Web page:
For retirees who don’t wish to take any market risk, one of the most straightforward retirement income strategies is to simply purchase a bond ladder that will provide the desired cash flows in each year of retirement. Ideally, the payments are secured out to an advanced age, “just in case” the retiree lives that long… with the obvious caveat that if the retiree doesn’t actually live that long, there will be a lot of money left over that “could have” been spent but wasn’t. But that’s simply the risk of an “unknown” retirement time horizon.
In the case of a (lifetime) annuity, on the other hand, the time horizon is known, at least in the aggregate – because with enough people, the mortality rate actually becomes highly predictable, even if it isn’t known exactly which people will pass away from one year to the next. Yet by knowing that at least some people will die each year, an annuity can pay out a portion of the funds that will have been left behind by those decedents, effectively providing larger guaranteed payments for the group than any one individual could have generated on his/her own.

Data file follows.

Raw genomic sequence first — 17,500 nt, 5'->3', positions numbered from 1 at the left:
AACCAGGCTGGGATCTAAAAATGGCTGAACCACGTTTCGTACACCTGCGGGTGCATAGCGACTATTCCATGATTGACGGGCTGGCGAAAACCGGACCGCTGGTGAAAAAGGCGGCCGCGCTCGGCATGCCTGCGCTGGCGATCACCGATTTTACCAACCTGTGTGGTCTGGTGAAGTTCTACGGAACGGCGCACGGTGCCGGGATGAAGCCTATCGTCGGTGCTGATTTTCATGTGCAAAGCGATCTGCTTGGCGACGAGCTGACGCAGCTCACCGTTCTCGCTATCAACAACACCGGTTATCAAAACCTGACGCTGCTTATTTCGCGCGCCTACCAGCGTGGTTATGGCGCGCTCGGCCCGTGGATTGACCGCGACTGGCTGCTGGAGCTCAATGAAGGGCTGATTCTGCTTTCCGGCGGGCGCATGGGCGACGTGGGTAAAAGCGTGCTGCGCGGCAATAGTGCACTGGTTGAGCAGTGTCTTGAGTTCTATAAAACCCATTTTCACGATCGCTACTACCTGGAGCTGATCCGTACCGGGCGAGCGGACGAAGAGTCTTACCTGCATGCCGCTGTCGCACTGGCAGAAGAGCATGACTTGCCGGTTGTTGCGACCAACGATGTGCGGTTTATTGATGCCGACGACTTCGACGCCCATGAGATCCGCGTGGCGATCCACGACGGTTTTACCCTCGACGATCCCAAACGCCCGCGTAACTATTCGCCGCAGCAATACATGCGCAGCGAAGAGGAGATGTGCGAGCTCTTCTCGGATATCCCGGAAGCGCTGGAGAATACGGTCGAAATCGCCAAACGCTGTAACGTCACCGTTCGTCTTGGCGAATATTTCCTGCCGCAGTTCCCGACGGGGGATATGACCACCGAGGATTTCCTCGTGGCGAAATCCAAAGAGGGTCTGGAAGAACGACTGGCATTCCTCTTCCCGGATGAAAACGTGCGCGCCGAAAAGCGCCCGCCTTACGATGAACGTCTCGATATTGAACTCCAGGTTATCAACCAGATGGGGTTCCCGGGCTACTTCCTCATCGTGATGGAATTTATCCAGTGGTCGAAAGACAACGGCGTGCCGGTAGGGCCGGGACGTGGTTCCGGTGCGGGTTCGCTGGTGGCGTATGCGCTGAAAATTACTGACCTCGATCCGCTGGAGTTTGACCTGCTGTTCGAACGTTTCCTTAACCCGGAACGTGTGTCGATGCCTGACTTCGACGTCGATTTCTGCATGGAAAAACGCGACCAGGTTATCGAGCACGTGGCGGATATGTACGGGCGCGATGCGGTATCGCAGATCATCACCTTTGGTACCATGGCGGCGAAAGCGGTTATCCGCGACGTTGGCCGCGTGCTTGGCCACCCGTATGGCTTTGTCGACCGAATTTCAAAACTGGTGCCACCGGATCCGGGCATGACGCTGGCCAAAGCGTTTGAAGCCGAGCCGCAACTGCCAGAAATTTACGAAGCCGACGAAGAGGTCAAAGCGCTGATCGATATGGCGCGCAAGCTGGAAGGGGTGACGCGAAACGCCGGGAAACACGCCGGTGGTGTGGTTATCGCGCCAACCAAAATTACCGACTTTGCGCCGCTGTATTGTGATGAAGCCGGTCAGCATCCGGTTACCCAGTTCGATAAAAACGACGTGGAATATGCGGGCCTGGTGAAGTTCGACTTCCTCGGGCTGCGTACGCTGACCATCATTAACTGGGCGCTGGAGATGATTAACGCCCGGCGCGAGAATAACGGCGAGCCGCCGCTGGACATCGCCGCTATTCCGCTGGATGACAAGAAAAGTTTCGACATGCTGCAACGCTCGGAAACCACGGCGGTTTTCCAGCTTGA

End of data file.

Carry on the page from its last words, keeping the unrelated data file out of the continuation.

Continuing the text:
These “excess” payments are known as “mortality credits”, and represent a unique contribution of (lifetime) annuities that simply doesn’t exist with an individual annuity. In fact, the potential for mortality credits means that, for any given maximum potential life span, annuities can actually pay out significantly more than what any individual could enjoy on his/her own, as the contribution of principal and interest and mortality credits will always be greater than the underlying principal and interest alone! Conversely, though, the benefit of mortality credits exists only by virtue of the fact that the other annuitants – and not the annuity owner’s heirs – will benefit from any unused funds that are left over; in fact, trying to protect against an annuity loss in the event of early death, and protect heirs, actually eliminates much of the benefit that annuities are meant to provide in the first place!